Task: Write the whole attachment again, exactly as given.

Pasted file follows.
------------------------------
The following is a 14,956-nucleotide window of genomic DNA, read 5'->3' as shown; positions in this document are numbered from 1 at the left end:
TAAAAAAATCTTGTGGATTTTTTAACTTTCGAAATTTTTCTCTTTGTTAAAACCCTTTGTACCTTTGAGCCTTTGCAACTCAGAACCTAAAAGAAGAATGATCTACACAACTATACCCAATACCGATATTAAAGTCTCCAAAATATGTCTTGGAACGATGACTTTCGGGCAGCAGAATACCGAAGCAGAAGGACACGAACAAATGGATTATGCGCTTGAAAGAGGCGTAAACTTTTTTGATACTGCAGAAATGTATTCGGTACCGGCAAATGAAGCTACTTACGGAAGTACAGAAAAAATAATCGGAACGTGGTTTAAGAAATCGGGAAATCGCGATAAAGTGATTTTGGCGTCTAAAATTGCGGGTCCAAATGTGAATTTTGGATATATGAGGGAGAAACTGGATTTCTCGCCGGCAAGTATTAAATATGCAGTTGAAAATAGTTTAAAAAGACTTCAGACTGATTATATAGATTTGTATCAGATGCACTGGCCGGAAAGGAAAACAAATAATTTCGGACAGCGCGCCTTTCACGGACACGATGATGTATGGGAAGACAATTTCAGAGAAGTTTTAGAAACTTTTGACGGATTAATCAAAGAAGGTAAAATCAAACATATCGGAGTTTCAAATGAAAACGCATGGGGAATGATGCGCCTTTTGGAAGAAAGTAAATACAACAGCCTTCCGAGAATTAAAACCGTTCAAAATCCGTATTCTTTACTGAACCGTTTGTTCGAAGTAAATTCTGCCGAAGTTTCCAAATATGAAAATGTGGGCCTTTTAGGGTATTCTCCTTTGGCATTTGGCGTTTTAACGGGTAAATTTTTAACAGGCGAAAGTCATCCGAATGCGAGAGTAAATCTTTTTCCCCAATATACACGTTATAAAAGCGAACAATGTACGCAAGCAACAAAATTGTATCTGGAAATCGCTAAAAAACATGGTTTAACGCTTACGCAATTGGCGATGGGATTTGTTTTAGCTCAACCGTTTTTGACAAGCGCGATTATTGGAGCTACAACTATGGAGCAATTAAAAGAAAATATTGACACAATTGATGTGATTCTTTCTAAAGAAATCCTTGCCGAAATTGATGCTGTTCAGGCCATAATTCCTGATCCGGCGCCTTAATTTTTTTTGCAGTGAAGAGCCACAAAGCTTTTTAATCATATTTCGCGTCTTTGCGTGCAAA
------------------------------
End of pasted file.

The following is a 14,956-nucleotide window of genomic DNA, read 5'->3' as shown; positions in this document are numbered from 1 at the left end:
TAAAAAAATCTTGTGGATTTTTTAACTTTCGAAATTTTTCTCTTTGTTAAAACCCTTTGTACCTTTGAGCCTTTGCAACTCAGAACCTAAAAGAAGAATGATCTACACAACTATACCCAATACCGATATTAAAGTCTCCAAAATATGTCTTGGAACGATGACTTTCGGGCAGCAGAATACCGAAGCAGAAGGACACGAACAAATGGATTATGCGCTTGAAAGAGGCGTAAACTTTTTTGATACTGCAGAAATGTATTCGGTACCGGCAAATGAAGCTACTTACGGAAGTACAGAAAAAATAATCGGAACGTGGTTTAAGAAATCGGGAAATCGCGATAAAGTGATTTTGGCGTCTAAAATTGCGGGTCCAAATGTGAATTTTGGATATATGAGGGAGAAACTGGATTTCTCGCCGGCAAGTATTAAATATGCAGTTGAAAATAGTTTAAAAAGACTTCAGACTGATTATATAGATTTGTATCAGATGCACTGGCCGGAAAGGAAAACAAATAATTTCGGACAGCGCGCCTTTCACGGACACGATGATGTATGGGAAGACAATTTCAGAGAAGTTTTAGAAACTTTTGACGGATTAATCAAAGAAGGTAAAATCAAACATATCGGAGTTTCAAATGAAAACGCATGGGGAATGATGCGCCTTTTGGAAGAAAGTAAATACAACAGCCTTCCGAGAATTAAAACCGTTCAAAATCCGTATTCTTTACTGAACCGTTTGTTCGAAGTAAATTCTGCCGAAGTTTCCAAATATGAAAATGTGGGCCTTTTAGGGTATTCTCCTTTGGCATTTGGCGTTTTAACGGGTAAATTTTTAACAGGCGAAAGTCATCCGAATGCGAGAGTAAATCTTTTTCCCCAATATACACGTTATAAAAGCGAACAATGTACGCAAGCAACAAAATTGTATCTGGAAATCGCTAAAAAACATGGTTTAACGCTTACGCAATTGGCGATGGGATTTGTTTTAGCTCAACCGTTTTTGACAAGCGCGATTATTGGAGCTACAACTATGGAGCAATTAAAAGAAAATATTGACACAATTGATGTGATTCTTTCTAAAGAAATCCTTGCCGAAATTGATGCTGTTCAGGCCATAATTCCTGATCCGGCGCCTTAATTTTTTTTGCAGTGAAGAGCCACAAAGCTTTTTAATCATATTTCGCGTCTTTGCGTGCAAA